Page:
Desis belong to a close-knit community, and extended family visits are an absolute must. Your cousins stay at your place for at least a few days, if not vice-versa. My family is no different, and my cousins were staying over for the weekend when a fascinating incident happened.
My uncle was switching channels on TV and he stopped at TenSports, which was showing a women’s cricket match: Pakistan vs. England. My 6-year-old cousin looked at the TV screen in awe, and then turned to me exclaiming, “These are girls playing cricket!”
I could understand his surprise because he has only seen men play the game; therefore, he automatically assumed that women did not play cricket. I laughed at his reaction, “Yes, these are girls playing cricket. And they play pretty well too.”
His next question was immediate, “Aap kiun, nhi, kheltiin?” (Why don’t you play cricket?)
I laughed again, “Because I don’t know how to.”
“It’s okay, I’ll teach you!” His response was almost immediate, as he excitedly got up to “teach” me how to bowl and bat.
My family loves cricket, almost to the point of fanaticism. There’s not a single cricket match that’s missed at home. In fact, our TV lounge is almost like a home-version of a cricket stadium. Everyone gathers around and is either cheering, booing, or having an equivalent reaction, alongside minute-by-minute commentary and everyone’s personal analysis.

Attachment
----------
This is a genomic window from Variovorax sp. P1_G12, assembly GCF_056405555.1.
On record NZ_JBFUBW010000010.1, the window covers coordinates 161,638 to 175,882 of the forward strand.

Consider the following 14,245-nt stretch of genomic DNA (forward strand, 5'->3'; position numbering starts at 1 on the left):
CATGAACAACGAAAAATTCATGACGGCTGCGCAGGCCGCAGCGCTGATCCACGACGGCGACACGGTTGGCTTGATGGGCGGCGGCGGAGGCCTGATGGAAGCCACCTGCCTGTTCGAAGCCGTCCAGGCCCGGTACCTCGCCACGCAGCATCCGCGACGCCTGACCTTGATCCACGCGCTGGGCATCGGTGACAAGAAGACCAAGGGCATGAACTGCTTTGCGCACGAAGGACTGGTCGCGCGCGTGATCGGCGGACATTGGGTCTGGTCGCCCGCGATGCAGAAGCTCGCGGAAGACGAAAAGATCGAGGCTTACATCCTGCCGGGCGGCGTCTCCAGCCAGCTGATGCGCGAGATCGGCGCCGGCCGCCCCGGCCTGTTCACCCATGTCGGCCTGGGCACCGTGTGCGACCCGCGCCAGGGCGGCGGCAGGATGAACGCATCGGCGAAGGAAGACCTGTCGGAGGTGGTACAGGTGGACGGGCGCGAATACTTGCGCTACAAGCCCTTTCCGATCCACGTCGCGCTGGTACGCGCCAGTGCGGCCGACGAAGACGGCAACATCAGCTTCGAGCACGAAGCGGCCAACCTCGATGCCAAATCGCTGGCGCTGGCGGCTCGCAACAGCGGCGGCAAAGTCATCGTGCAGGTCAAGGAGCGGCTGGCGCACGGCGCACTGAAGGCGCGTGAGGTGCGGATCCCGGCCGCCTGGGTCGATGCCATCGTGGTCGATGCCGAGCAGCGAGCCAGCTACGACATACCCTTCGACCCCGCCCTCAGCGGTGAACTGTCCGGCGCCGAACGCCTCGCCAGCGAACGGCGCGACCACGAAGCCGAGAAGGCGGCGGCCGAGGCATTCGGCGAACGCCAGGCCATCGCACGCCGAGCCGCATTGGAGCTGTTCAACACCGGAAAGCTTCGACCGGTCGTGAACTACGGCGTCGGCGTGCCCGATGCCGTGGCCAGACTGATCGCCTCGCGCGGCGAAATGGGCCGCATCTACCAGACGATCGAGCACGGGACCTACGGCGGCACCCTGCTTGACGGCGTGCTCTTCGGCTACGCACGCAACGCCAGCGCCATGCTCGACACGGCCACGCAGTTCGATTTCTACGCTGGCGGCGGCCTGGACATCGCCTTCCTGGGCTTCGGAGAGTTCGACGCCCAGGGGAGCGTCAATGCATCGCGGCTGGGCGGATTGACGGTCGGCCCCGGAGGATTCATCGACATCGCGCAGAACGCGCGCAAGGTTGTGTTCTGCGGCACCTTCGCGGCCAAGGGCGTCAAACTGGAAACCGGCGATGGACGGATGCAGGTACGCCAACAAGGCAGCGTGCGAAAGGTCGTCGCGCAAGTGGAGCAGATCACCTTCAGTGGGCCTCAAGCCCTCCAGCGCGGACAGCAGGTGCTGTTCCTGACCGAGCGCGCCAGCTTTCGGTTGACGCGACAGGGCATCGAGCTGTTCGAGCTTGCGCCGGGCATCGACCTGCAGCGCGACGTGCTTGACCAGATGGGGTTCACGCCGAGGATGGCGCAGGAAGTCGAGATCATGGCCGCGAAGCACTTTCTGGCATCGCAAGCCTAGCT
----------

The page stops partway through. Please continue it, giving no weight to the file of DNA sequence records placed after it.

There’s always going to be a Misbah vs. Afridi debate, or endless arguments about which players should have been selected for the matches/series. Naturally, I’ve grown up with a love of the game too.
But I’ve always watched men playing cricket. When I was a kid, it was unfathomable to even think of a girl playing cricket, a Pakistani female cricketer was just of the question! As I grew older, I became increasingly cynical about society’s predefined gender roles, and about what women were “allowed” to do.
Thanks to the recent achievements of the Pakistani women’s cricket team, the idea of women playing cricket is not absurd anymore. Their accomplishments are real, and they are unknowingly impacting families and children whose existence they’re undoubtedly unaware of.
It’s because of their representation that my 6-year-old cousin easily accepted the idea of women playing cricket, a sport that has been male-dominated, for ages now. He will grow up in an environment that will hopefully be more reflective of gender equality and a lack of sexism.
I want to thank women who had the courage to take the first steps and pave the way for others. It couldn’t have been easy, especially considering how TV channels and show anchors target women who step outside the norms. But these women overcame these challenges, and crossed the hurdles they encountered.
That is why I salute them, and hope that female representation and participation becomes stronger in the future. Because this is how ripples are created, and how change is wrought. It’s how we change mindsets, and make acceptance inevitable.